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To my view and knowledge with referring some Frege's arguments: A number is a least common property that objects/things of the same "quantity"(in a primitive sense) have to share.

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    $\begingroup$ Yes, for example (one one), how many numbers appear in the brackets? There are two numbers, namely one. Or, there is one number, namely one. Or, as David Armstrong would say, "there are two tokens of the same type." $\endgroup$ – Michael Lee Sep 19 '13 at 0:32
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I love this question.

Most people's definitions of number seem to involve the idea of quantity. I guess this derives from what we presume to be the origins of numbers - the counting of things like goats. But I think this is misleading and ultimately a dead end...

Quantity seems to be left behind quite early on in the development of numbers. As soon as we start using irrational numbers we have things regarded as numbers which do not relate directly to quantity - you can't have Pi of something or the square root of 2 of something. When we get to complex numbers the connection to quantity seems more remote still. If we had started with complex numbers instead of natural numbers the idea that numbers related to quantity would seem far fetched indeed.

Having given it some thought the only consistent theme I can find between all the generally accepted uses of the word number is that of 'constancy': a number is the name we give to a constant; that is why Pi is a number: Pi is the name we give to the constant ratio between the area of a circle and the square of its radius. Any value of any numbering system expresses some quality of unchangingness.

So my definition of a number system would be a 'symbolic system of constants' and a number would be a member of such a system. Natural numbers are thus the set of symbols which represent all possible states of discreet existence(or something like that).

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  • $\begingroup$ But $c$ is a constant (speed of light), which isn't a "number". Similarly, $\aleph_0$ is the cardinality of $\mathbb{N}$, $\varnothing$ is the empty set, ... there are lots and lots of entities with "names" that just aren't "numbers". $\endgroup$ – vonbrand Jan 4 '16 at 15:57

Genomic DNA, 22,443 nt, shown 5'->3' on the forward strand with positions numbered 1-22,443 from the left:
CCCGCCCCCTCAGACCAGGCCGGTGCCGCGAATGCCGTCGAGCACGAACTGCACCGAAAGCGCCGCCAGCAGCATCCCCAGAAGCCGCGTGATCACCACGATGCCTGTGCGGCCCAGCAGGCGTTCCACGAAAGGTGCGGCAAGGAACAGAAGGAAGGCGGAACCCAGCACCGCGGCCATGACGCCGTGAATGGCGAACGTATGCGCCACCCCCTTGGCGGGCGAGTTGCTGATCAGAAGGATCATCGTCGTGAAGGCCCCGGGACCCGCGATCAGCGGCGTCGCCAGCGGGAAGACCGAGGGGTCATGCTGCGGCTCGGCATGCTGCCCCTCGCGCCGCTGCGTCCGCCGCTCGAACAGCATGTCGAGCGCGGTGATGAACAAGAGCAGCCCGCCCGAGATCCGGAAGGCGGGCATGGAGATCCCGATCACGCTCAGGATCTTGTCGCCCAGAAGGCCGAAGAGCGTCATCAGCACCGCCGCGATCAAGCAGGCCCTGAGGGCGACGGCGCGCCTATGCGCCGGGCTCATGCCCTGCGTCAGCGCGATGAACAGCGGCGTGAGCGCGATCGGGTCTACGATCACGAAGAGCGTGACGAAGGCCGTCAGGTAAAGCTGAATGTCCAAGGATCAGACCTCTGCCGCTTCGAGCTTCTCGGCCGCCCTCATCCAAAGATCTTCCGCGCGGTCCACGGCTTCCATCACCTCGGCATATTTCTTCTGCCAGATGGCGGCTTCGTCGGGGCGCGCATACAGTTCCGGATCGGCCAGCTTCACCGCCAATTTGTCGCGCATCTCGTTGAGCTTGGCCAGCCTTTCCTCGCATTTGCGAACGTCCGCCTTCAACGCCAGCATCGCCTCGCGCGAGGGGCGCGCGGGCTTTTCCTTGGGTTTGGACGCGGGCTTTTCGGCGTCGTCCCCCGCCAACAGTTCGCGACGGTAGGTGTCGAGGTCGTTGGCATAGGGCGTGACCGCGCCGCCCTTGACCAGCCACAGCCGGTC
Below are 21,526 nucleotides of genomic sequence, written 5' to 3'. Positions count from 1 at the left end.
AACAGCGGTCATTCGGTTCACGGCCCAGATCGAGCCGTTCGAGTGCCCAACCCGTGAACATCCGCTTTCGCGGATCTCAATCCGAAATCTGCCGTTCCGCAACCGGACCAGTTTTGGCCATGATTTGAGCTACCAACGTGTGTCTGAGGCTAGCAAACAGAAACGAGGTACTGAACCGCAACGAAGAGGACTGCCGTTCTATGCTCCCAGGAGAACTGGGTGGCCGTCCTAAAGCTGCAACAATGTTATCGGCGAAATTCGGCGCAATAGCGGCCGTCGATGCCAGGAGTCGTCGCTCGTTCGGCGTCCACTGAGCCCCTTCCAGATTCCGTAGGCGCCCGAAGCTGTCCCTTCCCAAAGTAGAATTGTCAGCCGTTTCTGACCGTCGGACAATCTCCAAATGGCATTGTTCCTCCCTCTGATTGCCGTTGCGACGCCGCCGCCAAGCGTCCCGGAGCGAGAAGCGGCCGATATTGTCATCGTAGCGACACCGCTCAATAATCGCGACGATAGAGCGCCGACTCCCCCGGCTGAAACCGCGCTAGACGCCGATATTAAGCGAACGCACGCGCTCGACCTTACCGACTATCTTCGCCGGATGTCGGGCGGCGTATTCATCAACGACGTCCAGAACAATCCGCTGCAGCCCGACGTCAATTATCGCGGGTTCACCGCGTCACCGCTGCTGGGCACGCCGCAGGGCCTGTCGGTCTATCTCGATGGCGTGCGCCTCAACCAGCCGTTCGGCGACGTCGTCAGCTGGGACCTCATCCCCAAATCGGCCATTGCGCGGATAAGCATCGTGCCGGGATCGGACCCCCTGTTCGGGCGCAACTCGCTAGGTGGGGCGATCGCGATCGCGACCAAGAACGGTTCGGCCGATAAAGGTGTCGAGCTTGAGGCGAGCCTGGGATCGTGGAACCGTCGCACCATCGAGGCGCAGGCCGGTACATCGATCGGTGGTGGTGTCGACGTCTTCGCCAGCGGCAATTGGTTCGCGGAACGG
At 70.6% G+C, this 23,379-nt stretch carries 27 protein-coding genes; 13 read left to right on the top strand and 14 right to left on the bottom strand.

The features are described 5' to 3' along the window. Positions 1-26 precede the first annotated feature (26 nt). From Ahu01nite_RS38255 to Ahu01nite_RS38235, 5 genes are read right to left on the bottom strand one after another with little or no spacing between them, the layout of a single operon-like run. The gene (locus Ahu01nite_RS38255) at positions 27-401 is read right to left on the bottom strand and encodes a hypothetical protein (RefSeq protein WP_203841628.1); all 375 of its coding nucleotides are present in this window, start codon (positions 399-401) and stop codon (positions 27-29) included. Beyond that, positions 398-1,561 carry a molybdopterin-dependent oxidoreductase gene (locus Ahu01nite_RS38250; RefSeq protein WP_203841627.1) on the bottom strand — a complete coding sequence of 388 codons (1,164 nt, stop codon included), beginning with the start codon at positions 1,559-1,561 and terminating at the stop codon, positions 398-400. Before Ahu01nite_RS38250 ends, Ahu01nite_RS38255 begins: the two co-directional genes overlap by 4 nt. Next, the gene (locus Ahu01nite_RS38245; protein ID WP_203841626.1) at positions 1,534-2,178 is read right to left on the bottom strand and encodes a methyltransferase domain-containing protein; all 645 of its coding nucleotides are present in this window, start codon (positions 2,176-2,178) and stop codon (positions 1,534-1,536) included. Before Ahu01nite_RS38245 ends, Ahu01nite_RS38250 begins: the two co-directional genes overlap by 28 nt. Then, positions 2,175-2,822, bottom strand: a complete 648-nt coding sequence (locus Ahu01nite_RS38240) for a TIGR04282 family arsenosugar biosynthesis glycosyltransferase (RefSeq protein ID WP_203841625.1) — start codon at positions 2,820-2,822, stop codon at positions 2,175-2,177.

• $\begingroup$ My definition was a member of a "system of constants". but even so - c is a member of the system of real numbers; why is ∅ the empty set not a number? What characteristic of 'numberness' does it lack? It can certainly be used in symbolic statements of logic in very much the same way that '0' can be: it just belongs to a different system of constants. $\endgroup$ – Jumblegreen Jan 5 '16 at 11:12
  • $\begingroup$ The same is true for ℵ0 its just that these constants do not belong to systems of constants which were designed to describe characteristics having to do with quantity $\endgroup$ – Jumblegreen Jan 5 '16 at 11:16
  • $\begingroup$ I take back the comment about c being a real number. Clearly the speed of light can be expressed using the real numbering system but the letter c is not itself a member of that system. C is an arbitrary constant as opposed to a 'member of system of constants' $\endgroup$ – Jumblegreen Jan 5 '16 at 11:22
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    $\begingroup$ you are the calling anything that can be used in "mathematical statement" number, which is definitely overreaching. And just pushes back the question to "what is a mathematical statement"... $\endgroup$ – vonbrand Jan 5 '16 at 12:46